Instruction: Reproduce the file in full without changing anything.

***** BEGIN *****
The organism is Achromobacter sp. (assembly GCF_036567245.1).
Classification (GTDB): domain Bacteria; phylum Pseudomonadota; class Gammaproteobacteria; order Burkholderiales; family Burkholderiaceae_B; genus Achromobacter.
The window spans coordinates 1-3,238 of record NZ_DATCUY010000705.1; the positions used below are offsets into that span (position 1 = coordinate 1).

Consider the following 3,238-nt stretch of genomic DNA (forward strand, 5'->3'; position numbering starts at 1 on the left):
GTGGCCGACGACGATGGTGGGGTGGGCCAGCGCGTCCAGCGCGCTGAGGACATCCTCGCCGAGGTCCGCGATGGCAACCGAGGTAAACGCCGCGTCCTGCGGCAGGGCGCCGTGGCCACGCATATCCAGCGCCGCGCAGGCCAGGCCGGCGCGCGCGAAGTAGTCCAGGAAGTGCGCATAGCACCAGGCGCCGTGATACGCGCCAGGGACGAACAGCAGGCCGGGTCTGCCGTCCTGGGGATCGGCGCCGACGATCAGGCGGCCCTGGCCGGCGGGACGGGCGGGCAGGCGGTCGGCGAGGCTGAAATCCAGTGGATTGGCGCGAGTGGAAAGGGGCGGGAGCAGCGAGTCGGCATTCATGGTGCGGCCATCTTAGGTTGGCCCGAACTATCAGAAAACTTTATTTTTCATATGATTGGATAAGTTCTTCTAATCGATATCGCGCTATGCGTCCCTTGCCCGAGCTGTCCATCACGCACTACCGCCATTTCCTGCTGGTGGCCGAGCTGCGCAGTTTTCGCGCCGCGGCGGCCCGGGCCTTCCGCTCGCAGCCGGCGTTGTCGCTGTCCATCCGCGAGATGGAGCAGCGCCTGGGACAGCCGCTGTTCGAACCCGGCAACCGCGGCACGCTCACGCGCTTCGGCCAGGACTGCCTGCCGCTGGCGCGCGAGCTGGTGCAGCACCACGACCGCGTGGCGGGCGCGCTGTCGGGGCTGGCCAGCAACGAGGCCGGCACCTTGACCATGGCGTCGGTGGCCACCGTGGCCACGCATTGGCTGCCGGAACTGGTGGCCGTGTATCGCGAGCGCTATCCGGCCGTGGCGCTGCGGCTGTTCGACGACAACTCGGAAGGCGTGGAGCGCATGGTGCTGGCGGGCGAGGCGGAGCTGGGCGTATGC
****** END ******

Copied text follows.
The organism is Achromobacter sp. (assembly GCF_036567245.1).
Classification (GTDB): domain Bacteria; phylum Pseudomonadota; class Gammaproteobacteria; order Burkholderiales; family Burkholderiaceae_B; genus Achromobacter.
The window spans coordinates 1-3,238 of record NZ_DATCUY010000705.1; the positions used below are offsets into that span (position 1 = coordinate 1).

Consider the following 3,238-nt stretch of genomic DNA (forward strand, 5'->3'; position numbering starts at 1 on the left):
GTGGCCGACGACGATGGTGGGGTGGGCCAGCGCGTCCAGCGCGCTGAGGACATCCTCGCCGAGGTCCGCGATGGCAACCGAGGTAAACGCCGCGTCCTGCGGCAGGGCGCCGTGGCCACGCATATCCAGCGCCGCGCAGGCCAGGCCGGCGCGCGCGAAGTAGTCCAGGAAGTGCGCATAGCACCAGGCGCCGTGATACGCGCCAGGGACGAACAGCAGGCCGGGTCTGCCGTCCTGGGGATCGGCGCCGACGATCAGGCGGCCCTGGCCGGCGGGACGGGCGGGCAGGCGGTCGGCGAGGCTGAAATCCAGTGGATTGGCGCGAGTGGAAAGGGGCGGGAGCAGCGAGTCGGCATTCATGGTGCGGCCATCTTAGGTTGGCCCGAACTATCAGAAAACTTTATTTTTCATATGATTGGATAAGTTCTTCTAATCGATATCGCGCTATGCGTCCCTTGCCCGAGCTGTCCATCACGCACTACCGCCATTTCCTGCTGGTGGCCGAGCTGCGCAGTTTTCGCGCCGCGGCGGCCCGGGCCTTCCGCTCGCAGCCGGCGTTGTCGCTGTCCATCCGCGAGATGGAGCAGCGCCTGGGACAGCCGCTGTTCGAACCCGGCAACCGCGGCACGCTCACGCGCTTCGGCCAGGACTGCCTGCCGCTGGCGCGCGAGCTGGTGCAGCACCACGACCGCGTGGCGGGCGCGCTGTCGGGGCTGGCCAGCAACGAGGCCGGCACCTTGACCATGGCGTCGGTGGCCACCGTGGCCACGCATTGGCTGCCGGAACTGGTGGCCGTGTATCGCGAGCGCTATCCGGCCGTGGCGCTGCGGCTGTTCGACGACAACTCGGAAGGCGTGGAGCGCATGGTGCTGGCGGGCGAGGCGGAGCTGGGCGTATGC